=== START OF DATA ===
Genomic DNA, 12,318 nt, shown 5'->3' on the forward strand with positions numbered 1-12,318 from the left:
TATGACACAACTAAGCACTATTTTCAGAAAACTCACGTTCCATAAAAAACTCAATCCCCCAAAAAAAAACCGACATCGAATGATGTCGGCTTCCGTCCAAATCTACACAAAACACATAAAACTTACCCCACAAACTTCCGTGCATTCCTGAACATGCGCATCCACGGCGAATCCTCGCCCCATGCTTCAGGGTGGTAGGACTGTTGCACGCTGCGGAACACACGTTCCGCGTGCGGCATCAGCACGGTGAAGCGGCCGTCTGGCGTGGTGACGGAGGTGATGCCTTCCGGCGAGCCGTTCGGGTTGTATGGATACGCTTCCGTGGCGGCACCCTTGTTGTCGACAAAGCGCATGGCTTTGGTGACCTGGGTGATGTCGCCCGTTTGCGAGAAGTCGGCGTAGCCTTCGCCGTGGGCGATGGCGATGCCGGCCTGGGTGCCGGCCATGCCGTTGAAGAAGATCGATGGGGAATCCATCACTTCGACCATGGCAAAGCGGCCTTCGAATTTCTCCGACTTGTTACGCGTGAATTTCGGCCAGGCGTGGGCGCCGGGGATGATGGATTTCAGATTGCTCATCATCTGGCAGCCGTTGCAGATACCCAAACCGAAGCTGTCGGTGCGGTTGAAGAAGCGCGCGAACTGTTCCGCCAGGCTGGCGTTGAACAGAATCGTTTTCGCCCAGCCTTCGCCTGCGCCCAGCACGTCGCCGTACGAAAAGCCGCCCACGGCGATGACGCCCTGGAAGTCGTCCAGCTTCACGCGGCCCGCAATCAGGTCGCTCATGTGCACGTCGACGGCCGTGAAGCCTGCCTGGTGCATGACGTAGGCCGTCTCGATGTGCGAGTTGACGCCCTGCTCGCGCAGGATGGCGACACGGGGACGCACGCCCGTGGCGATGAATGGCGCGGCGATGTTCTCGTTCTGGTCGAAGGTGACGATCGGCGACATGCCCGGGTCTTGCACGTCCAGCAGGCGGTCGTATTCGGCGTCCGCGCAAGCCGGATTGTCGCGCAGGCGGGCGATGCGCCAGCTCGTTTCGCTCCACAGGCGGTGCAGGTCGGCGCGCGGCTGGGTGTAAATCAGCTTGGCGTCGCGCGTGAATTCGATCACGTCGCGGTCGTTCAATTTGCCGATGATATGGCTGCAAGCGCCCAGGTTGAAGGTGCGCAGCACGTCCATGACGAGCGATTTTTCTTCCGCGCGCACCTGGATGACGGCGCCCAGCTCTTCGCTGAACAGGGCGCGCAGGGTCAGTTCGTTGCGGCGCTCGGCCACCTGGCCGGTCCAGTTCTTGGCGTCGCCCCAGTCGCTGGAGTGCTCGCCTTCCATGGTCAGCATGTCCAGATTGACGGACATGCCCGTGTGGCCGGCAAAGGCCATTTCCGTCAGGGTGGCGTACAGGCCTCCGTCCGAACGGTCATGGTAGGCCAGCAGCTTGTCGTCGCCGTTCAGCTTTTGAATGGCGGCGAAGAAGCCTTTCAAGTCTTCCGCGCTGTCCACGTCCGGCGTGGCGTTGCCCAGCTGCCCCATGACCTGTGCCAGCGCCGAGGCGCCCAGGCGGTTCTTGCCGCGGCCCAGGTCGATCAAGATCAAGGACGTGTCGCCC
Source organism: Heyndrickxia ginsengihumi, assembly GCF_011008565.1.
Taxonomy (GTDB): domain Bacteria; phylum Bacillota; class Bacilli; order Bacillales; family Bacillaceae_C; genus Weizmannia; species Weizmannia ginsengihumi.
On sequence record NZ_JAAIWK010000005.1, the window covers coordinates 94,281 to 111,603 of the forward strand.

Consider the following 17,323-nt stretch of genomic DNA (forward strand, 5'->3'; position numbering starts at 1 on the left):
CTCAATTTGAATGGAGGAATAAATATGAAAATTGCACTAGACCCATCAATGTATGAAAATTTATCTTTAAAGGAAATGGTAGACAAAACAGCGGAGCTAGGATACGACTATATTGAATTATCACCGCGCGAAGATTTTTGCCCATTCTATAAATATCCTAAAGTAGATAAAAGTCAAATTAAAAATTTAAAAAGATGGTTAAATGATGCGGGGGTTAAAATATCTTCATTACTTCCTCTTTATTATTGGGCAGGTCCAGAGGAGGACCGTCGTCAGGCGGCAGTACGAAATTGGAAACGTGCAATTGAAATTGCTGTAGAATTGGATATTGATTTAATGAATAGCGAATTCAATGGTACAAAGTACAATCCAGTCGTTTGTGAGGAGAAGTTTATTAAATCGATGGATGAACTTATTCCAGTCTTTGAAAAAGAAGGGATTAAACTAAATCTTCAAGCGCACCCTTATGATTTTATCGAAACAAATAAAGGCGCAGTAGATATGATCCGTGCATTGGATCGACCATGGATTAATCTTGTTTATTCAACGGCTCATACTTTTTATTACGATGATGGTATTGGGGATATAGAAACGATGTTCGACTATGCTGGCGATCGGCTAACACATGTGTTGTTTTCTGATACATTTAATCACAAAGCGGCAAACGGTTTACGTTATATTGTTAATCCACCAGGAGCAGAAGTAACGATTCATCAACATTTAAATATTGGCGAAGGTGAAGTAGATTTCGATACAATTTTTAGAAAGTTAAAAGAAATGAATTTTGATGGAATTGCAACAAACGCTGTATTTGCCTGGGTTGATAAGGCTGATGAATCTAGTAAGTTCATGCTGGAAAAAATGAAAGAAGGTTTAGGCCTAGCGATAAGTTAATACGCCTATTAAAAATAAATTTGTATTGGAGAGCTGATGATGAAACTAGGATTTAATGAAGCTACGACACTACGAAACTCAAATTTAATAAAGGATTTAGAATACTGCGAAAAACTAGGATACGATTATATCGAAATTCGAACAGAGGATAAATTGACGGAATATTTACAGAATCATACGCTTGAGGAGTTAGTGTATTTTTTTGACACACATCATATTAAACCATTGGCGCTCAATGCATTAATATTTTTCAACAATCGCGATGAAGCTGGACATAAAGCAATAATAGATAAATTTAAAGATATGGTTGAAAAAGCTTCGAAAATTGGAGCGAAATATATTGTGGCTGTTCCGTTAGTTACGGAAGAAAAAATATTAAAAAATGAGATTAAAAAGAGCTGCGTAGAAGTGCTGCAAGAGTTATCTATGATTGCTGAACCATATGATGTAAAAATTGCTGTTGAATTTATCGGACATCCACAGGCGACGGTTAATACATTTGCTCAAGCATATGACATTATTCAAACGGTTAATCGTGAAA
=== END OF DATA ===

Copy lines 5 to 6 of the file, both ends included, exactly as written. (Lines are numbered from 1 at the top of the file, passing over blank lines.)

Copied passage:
On sequence record NZ_JAAIWK010000005.1, the window covers coordinates 94,281 to 111,603 of the forward strand.

Consider the following 17,323-nt stretch of genomic DNA (forward strand, 5'->3'; position numbering starts at 1 on the left):